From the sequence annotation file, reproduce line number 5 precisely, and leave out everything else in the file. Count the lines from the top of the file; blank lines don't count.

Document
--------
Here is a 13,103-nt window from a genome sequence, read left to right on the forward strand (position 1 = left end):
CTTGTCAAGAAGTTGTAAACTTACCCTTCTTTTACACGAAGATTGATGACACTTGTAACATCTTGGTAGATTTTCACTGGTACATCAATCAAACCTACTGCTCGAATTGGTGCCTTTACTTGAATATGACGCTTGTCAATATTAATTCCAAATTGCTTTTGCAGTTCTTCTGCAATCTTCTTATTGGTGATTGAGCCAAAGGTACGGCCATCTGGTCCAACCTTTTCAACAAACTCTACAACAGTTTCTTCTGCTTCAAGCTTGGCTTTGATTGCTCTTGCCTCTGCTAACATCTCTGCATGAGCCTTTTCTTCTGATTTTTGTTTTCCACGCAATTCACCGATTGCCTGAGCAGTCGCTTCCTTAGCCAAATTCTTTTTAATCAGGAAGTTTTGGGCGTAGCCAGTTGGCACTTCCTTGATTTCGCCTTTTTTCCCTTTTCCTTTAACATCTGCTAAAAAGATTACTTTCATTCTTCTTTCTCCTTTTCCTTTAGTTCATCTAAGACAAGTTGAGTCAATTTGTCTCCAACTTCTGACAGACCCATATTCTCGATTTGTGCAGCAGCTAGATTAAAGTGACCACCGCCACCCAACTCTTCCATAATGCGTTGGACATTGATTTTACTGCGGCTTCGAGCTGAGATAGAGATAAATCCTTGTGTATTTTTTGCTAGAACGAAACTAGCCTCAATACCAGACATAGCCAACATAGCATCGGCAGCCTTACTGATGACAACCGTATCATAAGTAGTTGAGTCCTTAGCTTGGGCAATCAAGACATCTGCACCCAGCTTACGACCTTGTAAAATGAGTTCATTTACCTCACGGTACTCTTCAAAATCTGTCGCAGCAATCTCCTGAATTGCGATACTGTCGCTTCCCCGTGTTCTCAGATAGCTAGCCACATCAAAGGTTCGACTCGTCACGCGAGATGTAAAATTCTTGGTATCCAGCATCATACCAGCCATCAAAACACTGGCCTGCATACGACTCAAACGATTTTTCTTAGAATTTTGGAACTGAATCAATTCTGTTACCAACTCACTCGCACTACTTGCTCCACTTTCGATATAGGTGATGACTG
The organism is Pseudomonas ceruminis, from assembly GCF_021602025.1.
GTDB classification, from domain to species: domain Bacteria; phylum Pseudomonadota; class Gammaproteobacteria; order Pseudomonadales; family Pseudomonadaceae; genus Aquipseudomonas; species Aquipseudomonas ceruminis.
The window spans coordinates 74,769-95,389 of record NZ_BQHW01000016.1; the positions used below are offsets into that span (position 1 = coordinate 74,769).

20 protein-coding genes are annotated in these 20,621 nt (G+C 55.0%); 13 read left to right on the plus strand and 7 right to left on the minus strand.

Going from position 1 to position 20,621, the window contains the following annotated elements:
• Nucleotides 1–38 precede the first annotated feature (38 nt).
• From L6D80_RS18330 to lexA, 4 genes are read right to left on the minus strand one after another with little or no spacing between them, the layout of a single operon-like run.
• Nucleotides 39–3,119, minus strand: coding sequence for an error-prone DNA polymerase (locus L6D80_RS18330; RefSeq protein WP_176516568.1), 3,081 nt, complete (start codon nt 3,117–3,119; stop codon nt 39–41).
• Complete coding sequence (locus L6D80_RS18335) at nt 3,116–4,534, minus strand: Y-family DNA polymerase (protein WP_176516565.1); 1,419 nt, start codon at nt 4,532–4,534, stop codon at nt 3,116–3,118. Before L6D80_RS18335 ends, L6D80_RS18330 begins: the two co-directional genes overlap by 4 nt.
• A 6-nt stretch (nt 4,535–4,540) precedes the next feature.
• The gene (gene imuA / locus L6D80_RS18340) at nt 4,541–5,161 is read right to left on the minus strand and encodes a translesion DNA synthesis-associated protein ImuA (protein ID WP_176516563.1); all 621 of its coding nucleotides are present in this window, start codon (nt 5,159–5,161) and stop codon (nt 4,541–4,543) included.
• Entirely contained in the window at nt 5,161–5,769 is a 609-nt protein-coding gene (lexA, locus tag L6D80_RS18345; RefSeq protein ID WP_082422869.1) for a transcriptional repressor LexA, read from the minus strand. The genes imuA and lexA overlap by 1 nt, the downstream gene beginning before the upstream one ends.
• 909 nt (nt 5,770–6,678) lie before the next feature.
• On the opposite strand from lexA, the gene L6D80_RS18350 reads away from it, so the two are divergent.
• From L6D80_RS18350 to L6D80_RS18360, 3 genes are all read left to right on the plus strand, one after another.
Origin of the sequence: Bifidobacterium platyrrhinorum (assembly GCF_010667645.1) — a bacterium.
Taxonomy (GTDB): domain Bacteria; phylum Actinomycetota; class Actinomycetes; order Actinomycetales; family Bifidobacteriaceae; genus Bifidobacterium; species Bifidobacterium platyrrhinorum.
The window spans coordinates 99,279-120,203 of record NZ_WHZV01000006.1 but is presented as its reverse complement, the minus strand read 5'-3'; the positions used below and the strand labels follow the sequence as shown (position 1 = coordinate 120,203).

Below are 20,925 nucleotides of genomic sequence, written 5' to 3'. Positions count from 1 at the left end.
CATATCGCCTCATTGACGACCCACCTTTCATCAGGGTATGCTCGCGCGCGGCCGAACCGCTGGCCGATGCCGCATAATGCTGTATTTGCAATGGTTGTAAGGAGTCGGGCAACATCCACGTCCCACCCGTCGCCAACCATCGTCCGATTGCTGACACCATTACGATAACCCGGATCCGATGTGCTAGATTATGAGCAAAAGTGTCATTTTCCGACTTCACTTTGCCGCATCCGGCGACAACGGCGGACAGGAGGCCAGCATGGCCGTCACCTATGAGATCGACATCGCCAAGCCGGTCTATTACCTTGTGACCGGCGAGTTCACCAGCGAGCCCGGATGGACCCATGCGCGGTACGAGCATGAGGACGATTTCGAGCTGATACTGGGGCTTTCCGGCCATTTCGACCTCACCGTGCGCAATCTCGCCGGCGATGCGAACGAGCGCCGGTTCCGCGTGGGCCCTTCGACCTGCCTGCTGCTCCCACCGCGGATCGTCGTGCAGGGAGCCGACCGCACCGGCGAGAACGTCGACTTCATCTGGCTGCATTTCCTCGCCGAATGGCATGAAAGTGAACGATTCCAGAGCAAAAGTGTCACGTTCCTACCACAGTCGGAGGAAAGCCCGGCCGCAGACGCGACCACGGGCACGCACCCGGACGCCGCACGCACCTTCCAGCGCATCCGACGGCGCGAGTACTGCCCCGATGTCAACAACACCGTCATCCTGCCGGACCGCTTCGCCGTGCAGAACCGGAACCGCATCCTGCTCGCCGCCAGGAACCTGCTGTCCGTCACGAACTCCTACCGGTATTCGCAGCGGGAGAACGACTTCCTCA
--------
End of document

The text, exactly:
The window spans coordinates 74,769-95,389 of record NZ_BQHW01000016.1; the positions used below are offsets into that span (position 1 = coordinate 74,769).